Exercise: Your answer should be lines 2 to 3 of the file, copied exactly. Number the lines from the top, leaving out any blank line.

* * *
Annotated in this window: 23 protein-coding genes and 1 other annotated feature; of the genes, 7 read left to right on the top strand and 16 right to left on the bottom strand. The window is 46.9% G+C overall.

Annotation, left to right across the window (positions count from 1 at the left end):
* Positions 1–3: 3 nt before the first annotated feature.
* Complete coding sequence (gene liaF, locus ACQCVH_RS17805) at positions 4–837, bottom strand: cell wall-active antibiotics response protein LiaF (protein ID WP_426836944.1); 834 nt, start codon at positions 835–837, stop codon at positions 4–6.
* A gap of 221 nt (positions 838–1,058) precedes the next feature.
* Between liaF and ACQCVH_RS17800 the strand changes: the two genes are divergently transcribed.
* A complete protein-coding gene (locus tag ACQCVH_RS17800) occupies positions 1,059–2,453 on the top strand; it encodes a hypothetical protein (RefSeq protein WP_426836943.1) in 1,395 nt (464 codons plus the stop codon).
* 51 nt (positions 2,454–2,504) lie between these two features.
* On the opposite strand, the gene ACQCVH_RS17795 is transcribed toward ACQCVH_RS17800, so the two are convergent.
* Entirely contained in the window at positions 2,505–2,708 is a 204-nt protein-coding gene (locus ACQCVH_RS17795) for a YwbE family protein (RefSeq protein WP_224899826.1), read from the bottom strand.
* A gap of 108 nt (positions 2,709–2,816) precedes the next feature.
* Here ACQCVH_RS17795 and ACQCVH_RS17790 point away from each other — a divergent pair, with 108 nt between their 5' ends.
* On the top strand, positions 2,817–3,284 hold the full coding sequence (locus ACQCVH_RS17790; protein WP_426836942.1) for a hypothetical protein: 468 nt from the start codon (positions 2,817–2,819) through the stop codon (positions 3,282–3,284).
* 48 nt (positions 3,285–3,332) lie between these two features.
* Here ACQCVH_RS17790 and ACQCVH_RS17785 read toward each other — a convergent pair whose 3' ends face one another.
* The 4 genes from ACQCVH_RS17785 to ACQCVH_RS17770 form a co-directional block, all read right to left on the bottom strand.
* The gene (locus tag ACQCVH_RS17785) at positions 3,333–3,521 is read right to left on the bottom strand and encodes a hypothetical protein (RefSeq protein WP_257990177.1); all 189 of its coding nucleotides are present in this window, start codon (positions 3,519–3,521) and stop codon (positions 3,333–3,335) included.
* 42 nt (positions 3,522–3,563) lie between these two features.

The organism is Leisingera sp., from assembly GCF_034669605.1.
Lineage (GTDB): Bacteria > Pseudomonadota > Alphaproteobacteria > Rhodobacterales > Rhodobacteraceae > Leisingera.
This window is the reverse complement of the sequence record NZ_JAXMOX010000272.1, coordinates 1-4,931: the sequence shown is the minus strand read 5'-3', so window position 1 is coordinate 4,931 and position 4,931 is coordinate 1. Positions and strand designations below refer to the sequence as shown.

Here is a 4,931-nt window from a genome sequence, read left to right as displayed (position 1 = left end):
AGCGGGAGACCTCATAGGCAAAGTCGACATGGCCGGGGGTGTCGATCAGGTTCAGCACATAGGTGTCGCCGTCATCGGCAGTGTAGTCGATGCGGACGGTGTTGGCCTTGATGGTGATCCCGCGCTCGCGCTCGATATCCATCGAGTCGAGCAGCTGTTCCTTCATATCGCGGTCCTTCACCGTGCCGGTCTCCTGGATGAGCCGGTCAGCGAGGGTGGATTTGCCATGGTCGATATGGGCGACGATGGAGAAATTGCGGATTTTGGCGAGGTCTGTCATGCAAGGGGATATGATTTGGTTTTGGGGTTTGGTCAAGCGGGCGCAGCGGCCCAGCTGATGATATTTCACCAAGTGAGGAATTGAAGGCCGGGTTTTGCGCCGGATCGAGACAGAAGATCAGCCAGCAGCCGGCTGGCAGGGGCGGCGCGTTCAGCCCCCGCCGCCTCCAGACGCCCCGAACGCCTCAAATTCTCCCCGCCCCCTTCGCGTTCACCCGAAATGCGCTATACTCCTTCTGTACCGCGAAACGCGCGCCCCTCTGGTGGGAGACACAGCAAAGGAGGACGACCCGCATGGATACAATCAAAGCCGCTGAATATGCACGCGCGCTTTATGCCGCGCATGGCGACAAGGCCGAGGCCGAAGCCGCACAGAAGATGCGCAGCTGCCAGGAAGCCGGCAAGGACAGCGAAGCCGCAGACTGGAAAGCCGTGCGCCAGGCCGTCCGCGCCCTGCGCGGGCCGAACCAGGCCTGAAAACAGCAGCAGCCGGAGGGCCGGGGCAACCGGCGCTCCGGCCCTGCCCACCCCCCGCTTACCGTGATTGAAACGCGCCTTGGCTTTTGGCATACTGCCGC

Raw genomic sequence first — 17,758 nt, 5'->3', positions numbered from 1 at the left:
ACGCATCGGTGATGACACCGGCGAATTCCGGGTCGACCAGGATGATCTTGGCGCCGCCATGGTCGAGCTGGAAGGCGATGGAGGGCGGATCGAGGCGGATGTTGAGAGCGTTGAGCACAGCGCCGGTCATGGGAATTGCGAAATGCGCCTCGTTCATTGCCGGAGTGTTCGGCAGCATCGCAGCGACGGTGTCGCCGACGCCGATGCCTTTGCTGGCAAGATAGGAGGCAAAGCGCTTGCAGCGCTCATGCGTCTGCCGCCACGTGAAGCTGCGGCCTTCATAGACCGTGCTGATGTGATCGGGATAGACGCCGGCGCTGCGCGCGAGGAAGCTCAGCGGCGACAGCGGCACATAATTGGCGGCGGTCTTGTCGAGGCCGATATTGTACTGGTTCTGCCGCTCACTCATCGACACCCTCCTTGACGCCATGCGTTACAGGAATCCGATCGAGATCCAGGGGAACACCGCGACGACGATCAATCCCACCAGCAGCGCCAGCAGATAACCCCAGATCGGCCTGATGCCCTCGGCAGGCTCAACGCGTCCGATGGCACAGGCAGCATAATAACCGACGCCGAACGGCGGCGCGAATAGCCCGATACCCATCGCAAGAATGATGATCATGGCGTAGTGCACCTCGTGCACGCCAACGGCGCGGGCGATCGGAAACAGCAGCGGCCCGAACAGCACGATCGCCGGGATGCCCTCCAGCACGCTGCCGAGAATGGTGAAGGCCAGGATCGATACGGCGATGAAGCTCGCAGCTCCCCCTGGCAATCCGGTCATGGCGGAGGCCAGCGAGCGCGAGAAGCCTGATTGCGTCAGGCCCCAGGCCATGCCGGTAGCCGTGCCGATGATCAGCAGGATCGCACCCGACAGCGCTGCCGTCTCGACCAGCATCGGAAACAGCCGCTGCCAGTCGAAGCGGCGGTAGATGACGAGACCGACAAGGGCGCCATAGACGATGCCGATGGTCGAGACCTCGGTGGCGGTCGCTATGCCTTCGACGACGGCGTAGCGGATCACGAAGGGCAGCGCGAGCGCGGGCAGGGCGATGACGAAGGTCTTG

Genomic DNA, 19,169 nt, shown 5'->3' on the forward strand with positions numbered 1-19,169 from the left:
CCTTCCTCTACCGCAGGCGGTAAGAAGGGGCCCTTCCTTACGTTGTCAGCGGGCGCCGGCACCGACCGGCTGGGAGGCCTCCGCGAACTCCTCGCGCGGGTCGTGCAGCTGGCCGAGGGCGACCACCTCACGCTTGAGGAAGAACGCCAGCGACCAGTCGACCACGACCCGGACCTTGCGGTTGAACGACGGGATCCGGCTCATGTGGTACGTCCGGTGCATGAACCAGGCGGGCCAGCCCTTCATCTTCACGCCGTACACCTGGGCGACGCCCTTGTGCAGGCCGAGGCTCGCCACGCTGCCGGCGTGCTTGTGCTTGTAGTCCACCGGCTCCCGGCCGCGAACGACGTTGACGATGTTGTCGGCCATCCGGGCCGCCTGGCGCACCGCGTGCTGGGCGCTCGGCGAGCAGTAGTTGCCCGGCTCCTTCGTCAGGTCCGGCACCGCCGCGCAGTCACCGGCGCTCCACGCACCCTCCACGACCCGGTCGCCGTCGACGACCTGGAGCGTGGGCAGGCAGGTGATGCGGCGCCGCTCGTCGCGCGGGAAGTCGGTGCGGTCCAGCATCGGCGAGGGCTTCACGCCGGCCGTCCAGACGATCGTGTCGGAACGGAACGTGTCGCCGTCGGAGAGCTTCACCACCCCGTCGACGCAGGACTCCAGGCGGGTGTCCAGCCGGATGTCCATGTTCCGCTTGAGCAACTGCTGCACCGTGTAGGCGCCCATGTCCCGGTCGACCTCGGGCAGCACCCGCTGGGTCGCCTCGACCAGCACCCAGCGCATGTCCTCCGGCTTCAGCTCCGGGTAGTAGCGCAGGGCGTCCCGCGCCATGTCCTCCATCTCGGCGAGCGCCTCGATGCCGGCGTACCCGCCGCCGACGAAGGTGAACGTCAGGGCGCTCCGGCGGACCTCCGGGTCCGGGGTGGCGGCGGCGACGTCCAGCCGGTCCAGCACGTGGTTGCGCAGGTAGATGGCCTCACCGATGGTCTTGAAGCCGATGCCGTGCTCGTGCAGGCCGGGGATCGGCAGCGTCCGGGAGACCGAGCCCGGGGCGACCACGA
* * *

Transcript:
Annotation, left to right across the window (positions count from 1 at the left end):
* Positions 1–3: 3 nt before the first annotated feature.